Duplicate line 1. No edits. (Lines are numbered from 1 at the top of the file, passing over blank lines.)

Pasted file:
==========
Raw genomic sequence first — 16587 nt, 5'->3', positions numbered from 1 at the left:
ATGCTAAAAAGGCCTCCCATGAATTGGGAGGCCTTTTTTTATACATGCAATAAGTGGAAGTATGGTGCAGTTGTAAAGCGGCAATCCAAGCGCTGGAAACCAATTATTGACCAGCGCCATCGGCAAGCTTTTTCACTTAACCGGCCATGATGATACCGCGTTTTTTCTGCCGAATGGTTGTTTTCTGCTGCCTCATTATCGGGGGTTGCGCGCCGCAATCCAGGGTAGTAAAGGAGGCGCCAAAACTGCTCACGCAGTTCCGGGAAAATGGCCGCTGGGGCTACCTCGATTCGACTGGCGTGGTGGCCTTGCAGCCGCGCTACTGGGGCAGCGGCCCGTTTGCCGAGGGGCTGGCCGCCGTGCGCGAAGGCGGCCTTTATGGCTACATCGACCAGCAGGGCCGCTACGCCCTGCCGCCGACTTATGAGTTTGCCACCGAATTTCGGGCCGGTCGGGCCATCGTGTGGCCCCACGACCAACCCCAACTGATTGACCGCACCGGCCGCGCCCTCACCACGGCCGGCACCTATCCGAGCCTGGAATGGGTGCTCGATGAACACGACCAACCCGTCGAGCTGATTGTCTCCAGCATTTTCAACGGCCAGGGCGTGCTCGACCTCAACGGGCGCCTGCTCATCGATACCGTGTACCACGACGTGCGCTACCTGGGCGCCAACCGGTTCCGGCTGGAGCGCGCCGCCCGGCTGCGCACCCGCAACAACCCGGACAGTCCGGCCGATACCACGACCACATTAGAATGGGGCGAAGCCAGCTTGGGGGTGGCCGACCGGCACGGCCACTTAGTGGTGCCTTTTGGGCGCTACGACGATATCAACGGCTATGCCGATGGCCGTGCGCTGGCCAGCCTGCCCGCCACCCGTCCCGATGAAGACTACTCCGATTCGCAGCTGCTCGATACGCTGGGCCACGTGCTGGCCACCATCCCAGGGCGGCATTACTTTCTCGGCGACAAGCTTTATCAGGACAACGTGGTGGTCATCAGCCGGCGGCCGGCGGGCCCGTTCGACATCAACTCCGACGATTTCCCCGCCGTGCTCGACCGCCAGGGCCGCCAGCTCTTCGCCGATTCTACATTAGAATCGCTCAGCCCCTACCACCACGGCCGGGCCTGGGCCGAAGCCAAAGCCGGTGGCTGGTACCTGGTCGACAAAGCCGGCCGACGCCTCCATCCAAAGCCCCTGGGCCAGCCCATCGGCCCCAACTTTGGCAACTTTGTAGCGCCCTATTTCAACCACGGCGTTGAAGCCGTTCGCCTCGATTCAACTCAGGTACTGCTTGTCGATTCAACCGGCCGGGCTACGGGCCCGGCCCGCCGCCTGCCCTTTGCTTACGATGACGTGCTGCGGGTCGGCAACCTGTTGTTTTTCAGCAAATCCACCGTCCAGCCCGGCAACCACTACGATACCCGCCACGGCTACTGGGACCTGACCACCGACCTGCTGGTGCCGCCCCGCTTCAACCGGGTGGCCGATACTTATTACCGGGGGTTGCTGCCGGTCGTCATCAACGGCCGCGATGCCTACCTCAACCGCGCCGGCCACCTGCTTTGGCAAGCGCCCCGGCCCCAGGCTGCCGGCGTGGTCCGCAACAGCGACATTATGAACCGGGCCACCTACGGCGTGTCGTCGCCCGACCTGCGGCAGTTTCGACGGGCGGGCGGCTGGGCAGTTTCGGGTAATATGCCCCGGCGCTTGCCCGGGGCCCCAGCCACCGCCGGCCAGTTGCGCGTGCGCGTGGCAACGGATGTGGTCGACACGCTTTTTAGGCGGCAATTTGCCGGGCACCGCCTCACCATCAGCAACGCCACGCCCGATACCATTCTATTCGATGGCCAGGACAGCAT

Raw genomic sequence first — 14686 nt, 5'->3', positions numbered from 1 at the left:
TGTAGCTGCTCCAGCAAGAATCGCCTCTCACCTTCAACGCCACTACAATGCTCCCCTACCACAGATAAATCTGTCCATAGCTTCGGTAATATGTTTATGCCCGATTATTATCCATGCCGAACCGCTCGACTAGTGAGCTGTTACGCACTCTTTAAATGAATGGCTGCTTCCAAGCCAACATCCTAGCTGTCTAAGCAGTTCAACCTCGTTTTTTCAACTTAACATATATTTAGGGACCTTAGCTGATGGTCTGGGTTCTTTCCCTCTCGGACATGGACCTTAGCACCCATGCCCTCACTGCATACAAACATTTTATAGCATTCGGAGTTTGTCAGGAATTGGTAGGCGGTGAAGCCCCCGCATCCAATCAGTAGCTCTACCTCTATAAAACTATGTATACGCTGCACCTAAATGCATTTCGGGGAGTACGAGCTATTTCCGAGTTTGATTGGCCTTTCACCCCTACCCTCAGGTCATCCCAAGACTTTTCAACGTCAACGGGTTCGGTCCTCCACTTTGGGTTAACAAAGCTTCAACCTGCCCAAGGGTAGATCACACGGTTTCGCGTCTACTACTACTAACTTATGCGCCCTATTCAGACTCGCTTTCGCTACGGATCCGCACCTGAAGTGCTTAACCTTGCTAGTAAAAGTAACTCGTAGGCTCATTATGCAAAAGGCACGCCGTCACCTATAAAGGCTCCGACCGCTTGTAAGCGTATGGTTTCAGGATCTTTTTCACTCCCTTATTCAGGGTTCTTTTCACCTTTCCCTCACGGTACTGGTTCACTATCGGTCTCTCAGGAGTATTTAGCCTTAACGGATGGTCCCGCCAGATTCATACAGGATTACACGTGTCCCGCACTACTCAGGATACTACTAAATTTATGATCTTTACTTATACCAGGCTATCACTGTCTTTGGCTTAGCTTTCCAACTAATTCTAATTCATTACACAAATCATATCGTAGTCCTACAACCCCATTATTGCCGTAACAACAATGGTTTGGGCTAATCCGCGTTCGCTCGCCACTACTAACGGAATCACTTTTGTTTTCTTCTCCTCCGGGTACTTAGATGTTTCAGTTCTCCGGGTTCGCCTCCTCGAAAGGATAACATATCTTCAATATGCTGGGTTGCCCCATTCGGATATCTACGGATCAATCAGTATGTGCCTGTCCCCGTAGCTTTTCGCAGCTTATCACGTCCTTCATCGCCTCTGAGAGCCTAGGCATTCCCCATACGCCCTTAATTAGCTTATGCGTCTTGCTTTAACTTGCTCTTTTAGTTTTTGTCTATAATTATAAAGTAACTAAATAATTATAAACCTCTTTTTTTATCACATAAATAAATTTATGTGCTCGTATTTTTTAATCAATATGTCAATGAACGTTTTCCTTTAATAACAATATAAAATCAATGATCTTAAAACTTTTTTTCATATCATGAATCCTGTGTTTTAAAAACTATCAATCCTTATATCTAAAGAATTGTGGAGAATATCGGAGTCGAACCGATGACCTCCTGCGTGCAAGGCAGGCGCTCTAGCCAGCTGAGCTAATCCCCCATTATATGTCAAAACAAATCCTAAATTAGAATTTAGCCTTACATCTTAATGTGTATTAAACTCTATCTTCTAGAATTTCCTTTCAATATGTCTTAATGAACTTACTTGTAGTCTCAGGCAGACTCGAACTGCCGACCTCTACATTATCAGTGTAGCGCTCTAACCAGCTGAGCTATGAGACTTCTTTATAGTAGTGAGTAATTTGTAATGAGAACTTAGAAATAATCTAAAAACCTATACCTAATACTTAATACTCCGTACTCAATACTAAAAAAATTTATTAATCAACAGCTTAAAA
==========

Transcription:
Raw genomic sequence first — 16587 nt, 5'->3', positions numbered from 1 at the left: